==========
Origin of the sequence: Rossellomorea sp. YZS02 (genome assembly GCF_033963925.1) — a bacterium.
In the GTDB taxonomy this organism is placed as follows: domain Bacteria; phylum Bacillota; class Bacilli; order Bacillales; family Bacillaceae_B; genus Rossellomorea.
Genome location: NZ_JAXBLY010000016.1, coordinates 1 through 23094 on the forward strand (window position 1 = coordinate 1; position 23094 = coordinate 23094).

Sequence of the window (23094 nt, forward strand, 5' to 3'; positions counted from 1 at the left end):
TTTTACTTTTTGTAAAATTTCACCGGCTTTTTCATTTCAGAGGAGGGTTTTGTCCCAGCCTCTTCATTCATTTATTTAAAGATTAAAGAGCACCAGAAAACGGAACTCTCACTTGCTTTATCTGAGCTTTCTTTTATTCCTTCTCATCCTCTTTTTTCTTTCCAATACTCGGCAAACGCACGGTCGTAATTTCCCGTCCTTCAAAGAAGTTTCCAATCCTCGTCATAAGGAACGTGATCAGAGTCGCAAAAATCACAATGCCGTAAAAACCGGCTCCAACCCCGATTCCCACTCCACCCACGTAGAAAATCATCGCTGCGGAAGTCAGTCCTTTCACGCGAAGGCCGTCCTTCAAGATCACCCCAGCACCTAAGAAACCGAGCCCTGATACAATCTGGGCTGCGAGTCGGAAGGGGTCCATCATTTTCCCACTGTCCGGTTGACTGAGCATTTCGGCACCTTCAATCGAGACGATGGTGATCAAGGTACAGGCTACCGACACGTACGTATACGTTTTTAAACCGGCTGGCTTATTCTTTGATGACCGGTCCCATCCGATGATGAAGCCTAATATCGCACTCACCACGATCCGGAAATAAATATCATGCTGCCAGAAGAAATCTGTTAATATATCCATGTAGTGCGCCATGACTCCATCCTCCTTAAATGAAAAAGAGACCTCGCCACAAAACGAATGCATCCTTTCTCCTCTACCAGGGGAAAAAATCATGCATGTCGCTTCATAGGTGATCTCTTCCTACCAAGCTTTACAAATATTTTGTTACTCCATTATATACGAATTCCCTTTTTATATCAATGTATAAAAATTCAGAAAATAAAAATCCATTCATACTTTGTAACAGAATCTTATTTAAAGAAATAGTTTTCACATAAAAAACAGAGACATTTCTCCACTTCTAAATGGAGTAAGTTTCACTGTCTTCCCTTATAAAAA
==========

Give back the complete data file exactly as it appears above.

Origin of the sequence: Rossellomorea sp. YZS02 (genome assembly GCF_033963925.1) — a bacterium.
In the GTDB taxonomy this organism is placed as follows: domain Bacteria; phylum Bacillota; class Bacilli; order Bacillales; family Bacillaceae_B; genus Rossellomorea.
Genome location: NZ_JAXBLY010000016.1, coordinates 1 through 23094 on the forward strand (window position 1 = coordinate 1; position 23094 = coordinate 23094).

Sequence of the window (23094 nt, forward strand, 5' to 3'; positions counted from 1 at the left end):
TTTTACTTTTTGTAAAATTTCACCGGCTTTTTCATTTCAGAGGAGGGTTTTGTCCCAGCCTCTTCATTCATTTATTTAAAGATTAAAGAGCACCAGAAAACGGAACTCTCACTTGCTTTATCTGAGCTTTCTTTTATTCCTTCTCATCCTCTTTTTTCTTTCCAATACTCGGCAAACGCACGGTCGTAATTTCCCGTCCTTCAAAGAAGTTTCCAATCCTCGTCATAAGGAACGTGATCAGAGTCGCAAAAATCACAATGCCGTAAAAACCGGCTCCAACCCCGATTCCCACTCCACCCACGTAGAAAATCATCGCTGCGGAAGTCAGTCCTTTCACGCGAAGGCCGTCCTTCAAGATCACCCCAGCACCTAAGAAACCGAGCCCTGATACAATCTGGGCTGCGAGTCGGAAGGGGTCCATCATTTTCCCACTGTCCGGTTGACTGAGCATTTCGGCACCTTCAATCGAGACGATGGTGATCAAGGTACAGGCTACCGACACGTACGTATACGTTTTTAAACCGGCTGGCTTATTCTTTGATGACCGGTCCCATCCGATGATGAAGCCTAATATCGCACTCACCACGATCCGGAAATAAATATCATGCTGCCAGAAGAAATCTGTTAATATATCCATGTAGTGCGCCATGACTCCATCCTCCTTAAATGAAAAAGAGACCTCGCCACAAAACGAATGCATCCTTTCTCCTCTACCAGGGGAAAAAATCATGCATGTCGCTTCATAGGTGATCTCTTCCTACCAAGCTTTACAAATATTTTGTTACTCCATTATATACGAATTCCCTTTTTATATCAATGTATAAAAATTCAGAAAATAAAAATCCATTCATACTTTGTAACAGAATCTTATTTAAAGAAATAGTTTTCACATAAAAAACAGAGACATTTCTCCACTTCTAAATGGAGTAAGTTTCACTGTCTTCCCTTATAAAAA